Placed next to the entrance porch, the administrative functions are separated from the atrium by a glazed wall, allowing the principal and support staff to monitor school activities from within their offices. Beyond the glazing, the interior profile of the atrium is articulated by a series of corridors and stairways; the tectonic layout of the school also provides visual cues for user movement, familiarizing visitors with the building layout from the atrium itself. In this manner, users can view activities happening within the school from multiple vantage points, fostering a greater sense of community and comfort.

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The philosophy of openness and interconnection continues at the corridor level, where each classroom features clerestory windows and glass-panelled doors. For younger students, this interface takes the shape of colourful portholes along corridor walls, through which they can observe the activities happening in the rest of the school from the safety of their respective classrooms.

Material Intervention – Creating a Foil for Students’ Creativity

The school design was founded on the philosophy of ‘everything in its place and a place for everything’. This led to a utilitarian approach to material selection as well as application, with user engagement placed at the fore.

At the classroom level, this philosophy led to close collaboration with the teaching staff in devising the most effective design scheme for education and engagement. Every classroom was designed as a self-contained unit that can adapt to the needs of its users; this included AV equipment, acoustical treatment, manually operable louvers and blinds to modulate ingress of sunlight, modular furniture that can be used for group projects as well as individual study, and ample storage space.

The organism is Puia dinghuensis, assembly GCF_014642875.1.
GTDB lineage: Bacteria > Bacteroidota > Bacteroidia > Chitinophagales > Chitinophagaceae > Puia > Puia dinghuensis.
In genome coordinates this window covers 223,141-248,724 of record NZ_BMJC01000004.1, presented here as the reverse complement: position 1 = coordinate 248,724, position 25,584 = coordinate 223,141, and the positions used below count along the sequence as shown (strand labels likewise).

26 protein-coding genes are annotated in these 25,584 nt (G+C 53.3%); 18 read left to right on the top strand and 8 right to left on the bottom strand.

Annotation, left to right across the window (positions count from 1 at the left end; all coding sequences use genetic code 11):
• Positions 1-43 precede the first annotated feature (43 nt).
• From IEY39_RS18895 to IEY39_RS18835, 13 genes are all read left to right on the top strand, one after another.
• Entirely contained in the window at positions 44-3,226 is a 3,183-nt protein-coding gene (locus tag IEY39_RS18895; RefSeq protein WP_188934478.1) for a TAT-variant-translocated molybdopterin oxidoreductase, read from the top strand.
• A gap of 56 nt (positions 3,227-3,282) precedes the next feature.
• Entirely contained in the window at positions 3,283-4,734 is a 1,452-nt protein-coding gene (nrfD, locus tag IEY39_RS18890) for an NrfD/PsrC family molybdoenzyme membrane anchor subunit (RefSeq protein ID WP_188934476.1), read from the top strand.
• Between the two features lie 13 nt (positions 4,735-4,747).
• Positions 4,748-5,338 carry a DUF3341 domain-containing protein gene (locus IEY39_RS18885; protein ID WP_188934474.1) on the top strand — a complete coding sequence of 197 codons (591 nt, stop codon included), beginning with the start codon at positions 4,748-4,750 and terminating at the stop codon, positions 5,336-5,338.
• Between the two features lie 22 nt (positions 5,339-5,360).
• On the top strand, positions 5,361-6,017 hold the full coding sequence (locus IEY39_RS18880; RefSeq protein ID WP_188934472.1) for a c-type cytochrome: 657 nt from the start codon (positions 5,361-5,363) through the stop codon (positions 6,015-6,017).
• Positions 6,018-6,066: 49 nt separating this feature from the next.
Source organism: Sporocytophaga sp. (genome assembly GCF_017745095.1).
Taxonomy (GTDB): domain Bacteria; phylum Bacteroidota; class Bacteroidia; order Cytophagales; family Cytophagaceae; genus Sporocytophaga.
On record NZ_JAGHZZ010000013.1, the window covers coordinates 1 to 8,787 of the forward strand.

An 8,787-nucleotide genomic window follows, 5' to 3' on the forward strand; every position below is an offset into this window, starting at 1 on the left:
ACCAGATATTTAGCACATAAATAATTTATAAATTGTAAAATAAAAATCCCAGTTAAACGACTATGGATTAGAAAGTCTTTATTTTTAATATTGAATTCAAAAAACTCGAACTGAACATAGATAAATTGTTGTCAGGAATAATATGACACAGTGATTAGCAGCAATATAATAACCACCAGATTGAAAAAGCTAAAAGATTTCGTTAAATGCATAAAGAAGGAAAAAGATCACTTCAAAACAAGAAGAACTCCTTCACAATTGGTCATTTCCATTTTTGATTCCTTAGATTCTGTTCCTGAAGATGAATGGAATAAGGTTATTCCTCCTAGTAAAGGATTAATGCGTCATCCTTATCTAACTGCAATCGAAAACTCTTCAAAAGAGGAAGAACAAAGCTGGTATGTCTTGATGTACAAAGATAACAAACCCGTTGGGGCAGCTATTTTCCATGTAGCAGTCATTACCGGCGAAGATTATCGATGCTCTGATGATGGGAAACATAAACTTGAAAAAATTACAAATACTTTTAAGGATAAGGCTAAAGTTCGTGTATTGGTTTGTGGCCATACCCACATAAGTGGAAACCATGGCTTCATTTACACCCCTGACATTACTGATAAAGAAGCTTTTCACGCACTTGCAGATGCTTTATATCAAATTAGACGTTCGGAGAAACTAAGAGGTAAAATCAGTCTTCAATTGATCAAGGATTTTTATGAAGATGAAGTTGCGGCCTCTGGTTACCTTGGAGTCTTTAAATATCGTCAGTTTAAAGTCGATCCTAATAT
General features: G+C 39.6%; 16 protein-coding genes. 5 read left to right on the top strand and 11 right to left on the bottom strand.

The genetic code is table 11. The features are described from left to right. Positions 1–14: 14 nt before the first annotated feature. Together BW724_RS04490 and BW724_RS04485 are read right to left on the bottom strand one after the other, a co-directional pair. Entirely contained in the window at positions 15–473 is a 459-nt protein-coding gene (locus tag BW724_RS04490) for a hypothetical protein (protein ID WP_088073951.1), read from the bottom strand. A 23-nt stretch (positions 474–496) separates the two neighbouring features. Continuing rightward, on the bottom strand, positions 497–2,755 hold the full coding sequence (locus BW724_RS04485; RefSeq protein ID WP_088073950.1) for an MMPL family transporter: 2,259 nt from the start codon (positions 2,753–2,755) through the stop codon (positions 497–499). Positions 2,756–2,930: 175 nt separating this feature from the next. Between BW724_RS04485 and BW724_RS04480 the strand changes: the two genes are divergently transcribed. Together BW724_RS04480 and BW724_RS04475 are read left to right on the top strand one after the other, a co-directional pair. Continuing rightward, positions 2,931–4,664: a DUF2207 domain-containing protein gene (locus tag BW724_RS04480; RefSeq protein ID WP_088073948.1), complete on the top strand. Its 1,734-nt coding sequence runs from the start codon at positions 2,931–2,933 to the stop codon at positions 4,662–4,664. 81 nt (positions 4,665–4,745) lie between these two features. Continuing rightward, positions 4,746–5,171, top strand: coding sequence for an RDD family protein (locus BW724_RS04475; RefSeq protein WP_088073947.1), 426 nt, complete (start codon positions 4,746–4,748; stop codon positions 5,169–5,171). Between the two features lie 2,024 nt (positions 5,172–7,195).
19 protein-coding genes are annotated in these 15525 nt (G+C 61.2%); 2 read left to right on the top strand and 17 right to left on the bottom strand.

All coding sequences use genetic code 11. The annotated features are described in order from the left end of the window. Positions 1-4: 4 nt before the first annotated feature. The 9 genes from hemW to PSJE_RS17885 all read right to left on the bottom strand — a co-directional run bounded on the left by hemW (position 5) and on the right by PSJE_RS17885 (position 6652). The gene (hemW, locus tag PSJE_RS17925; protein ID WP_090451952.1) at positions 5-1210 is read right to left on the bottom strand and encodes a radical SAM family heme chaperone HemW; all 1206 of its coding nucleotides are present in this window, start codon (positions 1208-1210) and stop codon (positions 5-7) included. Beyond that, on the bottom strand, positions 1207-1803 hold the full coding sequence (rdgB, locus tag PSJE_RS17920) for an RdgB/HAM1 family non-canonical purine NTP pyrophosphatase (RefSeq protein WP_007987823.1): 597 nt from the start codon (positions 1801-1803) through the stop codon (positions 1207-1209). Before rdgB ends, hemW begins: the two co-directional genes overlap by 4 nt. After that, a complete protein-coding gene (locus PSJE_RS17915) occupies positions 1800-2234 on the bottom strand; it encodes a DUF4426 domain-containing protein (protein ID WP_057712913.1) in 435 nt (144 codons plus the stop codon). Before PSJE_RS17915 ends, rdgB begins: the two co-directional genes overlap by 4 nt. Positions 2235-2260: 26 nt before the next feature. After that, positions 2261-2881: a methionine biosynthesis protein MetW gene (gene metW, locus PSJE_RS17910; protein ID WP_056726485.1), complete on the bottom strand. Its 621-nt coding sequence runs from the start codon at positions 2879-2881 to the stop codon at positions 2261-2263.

At the complex level, this approach manifests in the overall colour and material palette; using muted tones of ivory and wooden finishes, the interior shell of the school provides a foil for students’ artworks and project displays. In this manner, the institutional architecture becomes a living entity, changing with every batch of students that passes through its halls.

The philosophy also guided the upcycling of leftover stone; the design scheme accounted for typically available slab sizes and resultant wastage from customization, and utilized this spare material for basement flooring. This helped eliminate material wastage to a very high degree, and brought down project cost.

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The demand for quality education – as well as the standards pertaining to it – are rising by the day. To find space for them in the urban milieu is important, but so is optimizing available resources. The design scheme of Amity Global School Gurugram, India presents one possibility of how the scarcity of space can be navigated to provide world-class facilities regardless, with due deference to the social needs of its users and the limitations posed by climate and context. An energy-efficient and adaptable built environment, AGS Gurugram is a case study in how space needn’t define salience.